- 30 Oct 2020
The impacts of COVID-19 continue to be felt across all areas of our society and this month’s brief from the Chief Economist, which is published today, lays bare the challenges for the economy as we move forward with our response.
The report demonstrates that the path of recovery continues to differ by sectors and we know that local restrictions are influencing the level of economic activity in some areas.
In addition, the latest monthly GDP data shows that while the Scottish economy grew for the fourth consecutive month in August and has recovered around 60 per cent of the output lost during March and April, the pace of growth has slowed in August as it did in the UK as a whole.
The Scottish Government is responding to these challenges in a targeted way and striving find a balance between protecting public health and supporting the economy to protect businesses and livelihoods.
I know the difficulty and frustration that can inevitably come with further restrictions – but those short-term sacrifices will ensure we will be in a better position in the long-term.
We also value the efforts that businesses and other stakeholders are making both to improve compliance and to work with us to develop our plans, and we will continue to engage with them. I want to thank all businesses that have engaged with us in the recent weeks and months – their input has been invaluable.
Next week will see the introduction of the new Strategic Framework to help suppress the virus. This is accompanied by a refreshed programme of support for businesses, from 2 November, with grants of £2,000 or £3,000 - depending on the business’s rateable value - where they are required to close by law. That’s payable every four weeks in arrears, for the duration of the restrictions.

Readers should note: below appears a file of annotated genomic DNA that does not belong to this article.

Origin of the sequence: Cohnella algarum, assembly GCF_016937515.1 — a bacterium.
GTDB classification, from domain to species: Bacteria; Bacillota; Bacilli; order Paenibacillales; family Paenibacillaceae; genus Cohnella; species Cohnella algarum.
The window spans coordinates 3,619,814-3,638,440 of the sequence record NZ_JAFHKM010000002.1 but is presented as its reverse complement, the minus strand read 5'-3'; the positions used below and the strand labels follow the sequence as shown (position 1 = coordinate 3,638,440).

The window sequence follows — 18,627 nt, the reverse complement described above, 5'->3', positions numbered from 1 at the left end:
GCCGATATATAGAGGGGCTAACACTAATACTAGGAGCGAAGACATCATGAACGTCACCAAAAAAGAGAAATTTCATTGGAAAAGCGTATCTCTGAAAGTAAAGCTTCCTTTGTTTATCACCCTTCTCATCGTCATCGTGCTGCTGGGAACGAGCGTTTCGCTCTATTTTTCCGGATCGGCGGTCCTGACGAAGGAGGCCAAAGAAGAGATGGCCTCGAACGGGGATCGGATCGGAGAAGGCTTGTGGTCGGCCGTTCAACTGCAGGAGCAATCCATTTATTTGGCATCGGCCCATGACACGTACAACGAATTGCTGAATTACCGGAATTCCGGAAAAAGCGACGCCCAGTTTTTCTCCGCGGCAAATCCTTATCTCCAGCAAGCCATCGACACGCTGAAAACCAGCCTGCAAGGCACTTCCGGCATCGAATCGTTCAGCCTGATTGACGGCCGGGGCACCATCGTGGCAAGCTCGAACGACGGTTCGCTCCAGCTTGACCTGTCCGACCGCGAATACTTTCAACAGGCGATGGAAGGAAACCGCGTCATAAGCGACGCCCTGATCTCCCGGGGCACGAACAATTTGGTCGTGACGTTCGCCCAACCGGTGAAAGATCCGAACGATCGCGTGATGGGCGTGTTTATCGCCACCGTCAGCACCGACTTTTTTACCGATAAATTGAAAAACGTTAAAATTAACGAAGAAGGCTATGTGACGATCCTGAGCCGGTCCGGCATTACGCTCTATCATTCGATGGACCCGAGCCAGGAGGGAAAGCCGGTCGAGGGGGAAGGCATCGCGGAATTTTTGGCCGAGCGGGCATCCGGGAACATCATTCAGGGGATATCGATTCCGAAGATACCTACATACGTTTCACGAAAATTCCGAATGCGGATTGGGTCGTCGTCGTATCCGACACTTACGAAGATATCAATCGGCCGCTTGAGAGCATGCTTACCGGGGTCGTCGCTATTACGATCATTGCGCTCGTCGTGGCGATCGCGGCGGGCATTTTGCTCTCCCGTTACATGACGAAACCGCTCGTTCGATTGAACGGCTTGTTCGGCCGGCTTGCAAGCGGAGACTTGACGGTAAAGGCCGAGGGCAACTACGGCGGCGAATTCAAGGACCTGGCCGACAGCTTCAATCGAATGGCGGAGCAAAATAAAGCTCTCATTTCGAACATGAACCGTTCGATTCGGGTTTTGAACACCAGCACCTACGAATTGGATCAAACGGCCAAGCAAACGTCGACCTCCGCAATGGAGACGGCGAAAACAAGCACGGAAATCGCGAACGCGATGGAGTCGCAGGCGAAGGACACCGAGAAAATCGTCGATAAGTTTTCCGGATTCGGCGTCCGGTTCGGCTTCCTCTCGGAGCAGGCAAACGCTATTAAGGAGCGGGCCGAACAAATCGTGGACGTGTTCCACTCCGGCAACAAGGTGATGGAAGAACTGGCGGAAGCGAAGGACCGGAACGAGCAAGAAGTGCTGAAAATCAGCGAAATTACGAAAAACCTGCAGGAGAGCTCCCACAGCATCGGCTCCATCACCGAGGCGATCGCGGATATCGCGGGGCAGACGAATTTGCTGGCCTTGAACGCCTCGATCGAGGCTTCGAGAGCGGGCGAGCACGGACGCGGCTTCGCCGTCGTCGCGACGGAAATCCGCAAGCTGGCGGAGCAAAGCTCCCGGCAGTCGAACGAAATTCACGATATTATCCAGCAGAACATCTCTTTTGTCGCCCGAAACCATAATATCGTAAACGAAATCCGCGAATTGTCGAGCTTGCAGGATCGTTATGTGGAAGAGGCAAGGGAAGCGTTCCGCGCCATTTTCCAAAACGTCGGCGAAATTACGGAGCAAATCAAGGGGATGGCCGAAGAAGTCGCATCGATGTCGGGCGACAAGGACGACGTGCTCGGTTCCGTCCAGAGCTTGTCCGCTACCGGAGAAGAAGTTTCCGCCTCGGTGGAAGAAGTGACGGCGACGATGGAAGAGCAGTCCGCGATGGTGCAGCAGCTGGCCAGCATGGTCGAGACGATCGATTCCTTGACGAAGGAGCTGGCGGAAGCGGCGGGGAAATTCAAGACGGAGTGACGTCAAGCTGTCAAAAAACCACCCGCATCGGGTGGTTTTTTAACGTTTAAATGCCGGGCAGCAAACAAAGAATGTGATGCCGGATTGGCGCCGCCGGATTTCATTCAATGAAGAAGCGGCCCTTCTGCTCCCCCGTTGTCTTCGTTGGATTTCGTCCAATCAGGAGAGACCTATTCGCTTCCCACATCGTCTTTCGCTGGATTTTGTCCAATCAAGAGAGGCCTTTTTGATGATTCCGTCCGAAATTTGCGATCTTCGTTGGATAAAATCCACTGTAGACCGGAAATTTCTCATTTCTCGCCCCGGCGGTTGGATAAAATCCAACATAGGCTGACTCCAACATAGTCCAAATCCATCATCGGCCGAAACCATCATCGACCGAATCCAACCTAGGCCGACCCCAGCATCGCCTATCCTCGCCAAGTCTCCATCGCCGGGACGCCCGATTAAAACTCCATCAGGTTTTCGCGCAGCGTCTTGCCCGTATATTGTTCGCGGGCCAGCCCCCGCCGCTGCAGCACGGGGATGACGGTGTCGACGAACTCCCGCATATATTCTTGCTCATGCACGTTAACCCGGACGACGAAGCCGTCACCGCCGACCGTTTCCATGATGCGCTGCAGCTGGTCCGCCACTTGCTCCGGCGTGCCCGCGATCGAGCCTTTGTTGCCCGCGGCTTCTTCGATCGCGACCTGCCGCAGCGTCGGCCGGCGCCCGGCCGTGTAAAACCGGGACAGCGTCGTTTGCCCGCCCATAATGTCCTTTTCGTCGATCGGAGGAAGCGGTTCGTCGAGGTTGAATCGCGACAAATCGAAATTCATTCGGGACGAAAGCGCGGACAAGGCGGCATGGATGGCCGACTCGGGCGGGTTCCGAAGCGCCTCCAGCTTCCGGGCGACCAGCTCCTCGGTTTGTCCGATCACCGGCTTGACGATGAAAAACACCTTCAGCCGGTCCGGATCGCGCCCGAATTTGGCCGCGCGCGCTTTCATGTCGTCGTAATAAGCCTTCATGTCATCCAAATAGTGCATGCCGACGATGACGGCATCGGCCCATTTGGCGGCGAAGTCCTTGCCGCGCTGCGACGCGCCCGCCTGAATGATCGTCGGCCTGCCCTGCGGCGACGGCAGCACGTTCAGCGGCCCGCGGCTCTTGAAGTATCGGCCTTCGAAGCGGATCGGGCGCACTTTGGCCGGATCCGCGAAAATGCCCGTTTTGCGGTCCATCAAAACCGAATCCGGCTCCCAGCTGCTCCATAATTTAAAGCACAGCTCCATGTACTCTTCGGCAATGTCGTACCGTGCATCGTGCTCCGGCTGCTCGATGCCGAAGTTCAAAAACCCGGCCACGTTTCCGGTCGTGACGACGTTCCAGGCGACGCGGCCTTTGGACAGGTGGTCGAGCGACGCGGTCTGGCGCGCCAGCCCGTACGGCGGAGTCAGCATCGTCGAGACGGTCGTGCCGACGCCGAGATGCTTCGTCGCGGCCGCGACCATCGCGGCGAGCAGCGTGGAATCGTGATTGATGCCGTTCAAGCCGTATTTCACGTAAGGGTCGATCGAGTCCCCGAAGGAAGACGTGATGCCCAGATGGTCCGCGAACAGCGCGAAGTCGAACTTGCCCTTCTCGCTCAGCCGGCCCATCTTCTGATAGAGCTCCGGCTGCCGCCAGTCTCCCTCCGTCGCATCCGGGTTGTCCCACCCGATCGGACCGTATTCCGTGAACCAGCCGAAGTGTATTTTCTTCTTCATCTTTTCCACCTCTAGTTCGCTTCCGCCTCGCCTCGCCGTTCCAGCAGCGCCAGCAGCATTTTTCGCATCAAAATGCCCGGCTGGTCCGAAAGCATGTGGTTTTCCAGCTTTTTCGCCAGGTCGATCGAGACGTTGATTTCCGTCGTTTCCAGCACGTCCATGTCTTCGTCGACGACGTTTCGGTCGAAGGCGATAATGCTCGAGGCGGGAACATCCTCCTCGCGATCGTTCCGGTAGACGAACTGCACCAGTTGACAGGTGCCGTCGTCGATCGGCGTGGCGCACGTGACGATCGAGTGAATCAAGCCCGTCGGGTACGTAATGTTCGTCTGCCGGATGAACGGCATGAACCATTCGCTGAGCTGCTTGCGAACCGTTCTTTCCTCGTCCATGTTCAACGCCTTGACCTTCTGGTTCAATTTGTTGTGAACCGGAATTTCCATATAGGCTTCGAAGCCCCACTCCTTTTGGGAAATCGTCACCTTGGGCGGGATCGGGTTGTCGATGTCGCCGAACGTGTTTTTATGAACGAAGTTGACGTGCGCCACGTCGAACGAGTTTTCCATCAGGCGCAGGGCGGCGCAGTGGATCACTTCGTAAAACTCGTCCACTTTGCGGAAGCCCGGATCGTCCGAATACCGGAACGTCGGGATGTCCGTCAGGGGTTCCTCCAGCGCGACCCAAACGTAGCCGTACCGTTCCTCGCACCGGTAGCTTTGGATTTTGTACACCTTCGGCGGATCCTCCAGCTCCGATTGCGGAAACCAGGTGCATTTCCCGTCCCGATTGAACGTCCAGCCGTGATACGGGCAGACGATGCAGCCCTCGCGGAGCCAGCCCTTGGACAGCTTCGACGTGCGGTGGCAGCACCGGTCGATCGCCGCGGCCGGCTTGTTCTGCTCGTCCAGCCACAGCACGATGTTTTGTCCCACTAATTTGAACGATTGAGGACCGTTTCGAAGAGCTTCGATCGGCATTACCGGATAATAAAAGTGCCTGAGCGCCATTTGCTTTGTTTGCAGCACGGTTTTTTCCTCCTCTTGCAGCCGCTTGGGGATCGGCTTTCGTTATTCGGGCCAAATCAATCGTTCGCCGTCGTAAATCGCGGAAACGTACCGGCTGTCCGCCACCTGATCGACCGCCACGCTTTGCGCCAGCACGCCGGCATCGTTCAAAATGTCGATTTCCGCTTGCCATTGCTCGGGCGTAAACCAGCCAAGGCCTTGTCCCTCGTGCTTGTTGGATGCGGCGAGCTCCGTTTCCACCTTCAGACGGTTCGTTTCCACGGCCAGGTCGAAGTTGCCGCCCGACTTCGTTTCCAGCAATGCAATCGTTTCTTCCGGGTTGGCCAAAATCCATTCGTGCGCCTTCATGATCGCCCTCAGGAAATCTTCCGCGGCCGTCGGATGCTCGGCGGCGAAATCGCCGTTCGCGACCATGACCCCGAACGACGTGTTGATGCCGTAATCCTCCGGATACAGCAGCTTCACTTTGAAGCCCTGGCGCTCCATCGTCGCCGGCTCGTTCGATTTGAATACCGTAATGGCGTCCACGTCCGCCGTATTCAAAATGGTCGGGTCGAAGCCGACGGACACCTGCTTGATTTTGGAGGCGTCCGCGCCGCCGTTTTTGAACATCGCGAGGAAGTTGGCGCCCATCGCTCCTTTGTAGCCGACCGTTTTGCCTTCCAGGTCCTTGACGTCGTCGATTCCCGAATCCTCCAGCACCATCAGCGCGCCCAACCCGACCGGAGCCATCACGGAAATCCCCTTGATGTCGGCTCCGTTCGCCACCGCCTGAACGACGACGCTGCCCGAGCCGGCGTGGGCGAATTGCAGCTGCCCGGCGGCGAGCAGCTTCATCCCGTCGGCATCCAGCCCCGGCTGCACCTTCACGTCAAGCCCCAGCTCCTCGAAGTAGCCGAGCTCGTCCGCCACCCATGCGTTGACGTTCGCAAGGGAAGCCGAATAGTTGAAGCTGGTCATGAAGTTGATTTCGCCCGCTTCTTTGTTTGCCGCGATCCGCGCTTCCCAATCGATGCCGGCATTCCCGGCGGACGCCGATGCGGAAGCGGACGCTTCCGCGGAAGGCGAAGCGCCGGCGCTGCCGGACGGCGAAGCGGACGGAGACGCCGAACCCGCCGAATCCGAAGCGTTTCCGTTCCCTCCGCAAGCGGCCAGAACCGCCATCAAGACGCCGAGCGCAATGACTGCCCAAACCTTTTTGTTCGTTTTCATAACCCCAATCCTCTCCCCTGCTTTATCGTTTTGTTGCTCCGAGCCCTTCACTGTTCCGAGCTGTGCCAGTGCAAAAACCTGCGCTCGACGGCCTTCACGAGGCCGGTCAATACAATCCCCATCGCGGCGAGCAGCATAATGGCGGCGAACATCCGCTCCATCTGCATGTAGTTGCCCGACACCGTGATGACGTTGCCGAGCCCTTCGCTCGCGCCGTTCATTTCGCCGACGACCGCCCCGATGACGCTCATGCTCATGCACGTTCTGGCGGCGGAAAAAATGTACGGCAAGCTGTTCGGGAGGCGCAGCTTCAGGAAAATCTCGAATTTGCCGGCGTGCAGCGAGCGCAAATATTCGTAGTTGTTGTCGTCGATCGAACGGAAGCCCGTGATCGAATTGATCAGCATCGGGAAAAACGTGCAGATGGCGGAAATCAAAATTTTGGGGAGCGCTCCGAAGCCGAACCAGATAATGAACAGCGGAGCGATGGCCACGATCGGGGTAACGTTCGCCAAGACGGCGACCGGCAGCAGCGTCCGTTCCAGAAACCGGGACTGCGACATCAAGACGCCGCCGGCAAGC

We recognise that it is not only businesses that are required to close that will be impacted by the new restrictions. There is also a hardship grant of £1,400 or £2,100 for businesses that remain open but are required by the regulations, to limit the hours they can open or specify limitations on their operations.
I’d like to thank local authorities for administering these grant schemes. I know they are working hard to transition to these arrangements and make preparations for online applications. I want to stress that if restrictions apply for more than four weeks eligible businesses will not need to re-apply.
Earlier this month, we announced a £40 million Fund to support businesses currently facing closure or hardship. Some sporting businesses and clubs have asked for explicit confirmation that they are eligible and today I am pleased to confirm that we will be paying hardship grants in the central belt to sports clubs, gyms and swimming pools that operate from their own non-domestic premises and are no longer able to run or charge for group exercise classes - that is a key test.
I can also confirm that hardship grants (outside the central belt) and closure grants (inside the central belt) will be paid to bowling and other sports clubhouses which are licensed to serve alcohol, and are therefore equivalent to bars that must close or modify their operations.
In addition, we are extending the eligibility criteria for the support for nightclubs announced earlier this week to provide all nightclubs, within the agreed definition, with full funding - regardless of whether they adapted their premises and opened in a limited way for any period.
It is also essential to protect people’s incomes during this period and today I am calling on the UK Government to ensure the lowest paid furloughed workers are properly supported through the new Job Support Scheme.
This new scheme, which we welcome, comes into effect on 1 November, is better than furlough ending entirely, but I am concerned that it does not go far enough, especially for those workers in tourism, hospitality and the arts. In fact, it could cut the income of many of those affected to below the living wage.
The reality this winter is that many furloughed workers will fall below the real living wage – and face increasing hardship. While top ups may be available through Universal Credit, the five-week waiting period for new claimants often leads to financial and psychological distress.
The UK Government must ensure that the lowest-paid workers are properly supported – including looking again at the rate of furlough pay for these workers. This could reflect the approach taken by other countries such France - where those on the minimum wage already receive 100 per cent salary protection.
As we move into the new Framework next week, I want to again recognise the sacrifices that businesses have made during this period. By continuing to work together to suppress this virus we can come through this to the other side with a fair, sustainable and wellbeing economy that will benefit all of us.